Harold Cohen’s AARON has grown immensely as an artist in its own right. In this talk presented at the Thirteenth Innovative Applications of Artificial Intelligence Conference (IAAI-2001), Harold Cohen explores AARON’s remarkable journey as a cyberartist.… read more
Bob Moog changed musical history 37 years ago with the invention of the first electronic music synthesizer. On February 26, 2002, he received the prestigious Technical GRAMMY Award for his achievements. Here, he looks at the next 37 years.… read more
May 13, 2002 by Ray Kurzweil
In his remarkable new book, Stephen Wolfram asserts that cellular automata operations underlie much of the real world. He even asserts that the entire Universe itself is a big cellular-automaton computer. But Ray Kurzweil challenges the ability of these ideas to fully explain the complexities of life, intelligence, and physical phenomena.… read more
October 2, 2002 by Diana Walczak
The anthropomorphization of computer graphics has been a classiccase of exponential growth powered by technology, art, commerceand culture. Funding for military and aerospace applications likenuclear weapons design, weather prediction and flight simulationpaid for much of the initial heavy lifting required to build thefoundation of the computer graphics industry during the 1960′s andearly 1970′s.
As the sophistication of graphics software marched forward andthe cost of computing slid downward, the annual… read more
book review | Ray Kurzweil’s read on latest AI insights in the book Flesh and Machines: How Robots Will Change Us
October 31, 2002 by Ray Kurzweil
This review was originally published in Wired, “Peer Review,” in October 2002.
As one of the world’s leading roboticists, Rodney Brooks (Director of the MIT Artificial Intelligence Laboratory and Chairman of the successful iRobot Corporation) is also the consummate teacher.
He has a penchant for clear explanation and in his latest book, Flesh and Machines, How Robots Will Change Us, Brooks lucidly explores a wide range of themes related to his life with robots.
These range from personal anecdotes (e.g., his first encounter with another legendary robot builder, Hans Moravec, who was then living in his Stanford laboratory and musing about exotic topics ranging from sky hooks to tree-like robots), historical vignettes (e.g., Marvin Minsky’s unsuccessful attempt to solve the computer “vision” problem in a single Summer in 1966), algorithmic insights (e.g., how his Genghis robot achieved “animal-like behavior” from a few dozen simple programs operating in parallel), philosophical musings (e.g., what is the true nature of consciousness, “apart from our own personal experience of what it is like to be us?”), and ethical dilemmas (e.g., when will we need to stop treating robots like slaves).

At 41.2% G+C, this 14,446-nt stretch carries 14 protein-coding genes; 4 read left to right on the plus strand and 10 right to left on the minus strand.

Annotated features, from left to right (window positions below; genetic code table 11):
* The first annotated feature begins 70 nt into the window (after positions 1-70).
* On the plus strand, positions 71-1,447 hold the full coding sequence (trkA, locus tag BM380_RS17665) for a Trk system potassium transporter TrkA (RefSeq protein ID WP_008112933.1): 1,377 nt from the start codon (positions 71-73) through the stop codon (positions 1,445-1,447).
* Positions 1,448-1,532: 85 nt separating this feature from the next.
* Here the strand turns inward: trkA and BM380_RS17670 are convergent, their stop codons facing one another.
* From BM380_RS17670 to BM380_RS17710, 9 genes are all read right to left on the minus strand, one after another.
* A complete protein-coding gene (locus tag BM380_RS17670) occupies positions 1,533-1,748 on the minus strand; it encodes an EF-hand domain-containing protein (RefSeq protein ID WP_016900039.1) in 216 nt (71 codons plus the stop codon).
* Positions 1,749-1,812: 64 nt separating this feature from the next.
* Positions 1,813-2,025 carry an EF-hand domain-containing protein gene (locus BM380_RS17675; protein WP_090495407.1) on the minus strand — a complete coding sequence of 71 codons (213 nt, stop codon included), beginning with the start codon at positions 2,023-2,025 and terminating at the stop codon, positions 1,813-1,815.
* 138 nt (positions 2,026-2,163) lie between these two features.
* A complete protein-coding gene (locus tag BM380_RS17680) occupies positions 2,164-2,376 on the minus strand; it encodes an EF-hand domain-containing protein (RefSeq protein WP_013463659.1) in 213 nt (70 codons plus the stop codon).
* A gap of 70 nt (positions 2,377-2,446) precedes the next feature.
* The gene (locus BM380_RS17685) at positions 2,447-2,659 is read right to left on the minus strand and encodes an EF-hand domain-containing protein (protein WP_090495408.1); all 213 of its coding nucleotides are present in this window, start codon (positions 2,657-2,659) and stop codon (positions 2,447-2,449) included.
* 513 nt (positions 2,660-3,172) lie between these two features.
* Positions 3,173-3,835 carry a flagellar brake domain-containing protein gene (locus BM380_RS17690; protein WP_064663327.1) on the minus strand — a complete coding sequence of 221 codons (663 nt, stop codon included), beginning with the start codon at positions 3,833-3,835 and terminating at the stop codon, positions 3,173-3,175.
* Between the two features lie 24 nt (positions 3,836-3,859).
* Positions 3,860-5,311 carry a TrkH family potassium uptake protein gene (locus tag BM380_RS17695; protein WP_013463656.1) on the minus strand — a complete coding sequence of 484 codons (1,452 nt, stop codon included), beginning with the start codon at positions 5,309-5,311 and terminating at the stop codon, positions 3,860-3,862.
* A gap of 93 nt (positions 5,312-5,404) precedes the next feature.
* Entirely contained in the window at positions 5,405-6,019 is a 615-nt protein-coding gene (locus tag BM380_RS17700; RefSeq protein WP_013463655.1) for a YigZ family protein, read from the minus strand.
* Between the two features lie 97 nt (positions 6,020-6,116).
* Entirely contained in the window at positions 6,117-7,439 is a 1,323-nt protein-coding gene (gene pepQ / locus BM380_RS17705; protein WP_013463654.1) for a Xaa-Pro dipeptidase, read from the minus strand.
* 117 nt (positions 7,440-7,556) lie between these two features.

The book ranges far and wide, but maintains a unity around the author’s passion for creating what he calls “situated creatures,” which we can eventually regard as our teachers and companions.… read more
May 19, 2003 by Ray Kurzweil
The Matrix Reloaded is crippled by senseless fighting and chase scenes, weak plot and character development, tepid acting, and sophomoric dialogues. It shares the dystopian, Luddite perspective of the original movie, but loses the elegance, style, originality, and evocative philosophical musings of the original.… read more
March 21, 2005
Source: New York Times — Mar 20, 2005 | Clive Thompson
Cybernetics is the science of feedback — how information can help self-regulate a system. That includes everything from biological mechanisms (like the human immune system) to artificial ones, like thermostats that regulate a building’s temperature. Even in the early 20th century, when Wiener… read more
May 4, 2005
Source: Wired News — May 3, 2005
James Auger in his controversial new book, Augmented Animals, envisions animals, birds, reptiles and even fish using specially engineered gadgets to help them overcome their evolutionary shortcomings.
He imagines rodents zooming around with night-vision survival goggles, squirrels hoarding nuts using GPS locators and fish armed with metal detectors to avoid the angler’s hook.
May 23, 2005
Source: BookReporter — May 2005 | Curtis Edmonds
Joel Garreau’s provocative new book, Radical Evolution, is divided into different scenarios. One that he calls “Heaven” is largely the vision of Ray Kurzweil, one of the founders of modern assistive technology.
Kurzweil imagines a future where the positive aspects of the new technology are available freely to everyone, allowing each of us to customize our own selves to the point where immortality — or complete spiritual freedom… read more
August 31, 2005
Source: The Onion — August 31, 2005
Executives at Google announced Monday Google Purge, the latest step in their expansion effort: a far-reaching plan to destroy all the information it is unable to index.
“A year ago, Google offered to scan every book on the planet for its Google Print project. Now, they are promising to burn the rest,” John Battelle wrote in his widely read “Searchblog.” “Thanks to Google Purge, you’ll never have to worry… read more
October 24, 2005
Source: New York Times — Oct 23, 2005
Randall argues that without any experimental feedback, string theorists may never reach their goal. She prefers a different strategy, called model building. Rather than seeking to create an all-encompassing theory, she develops models — mini-theories that… read more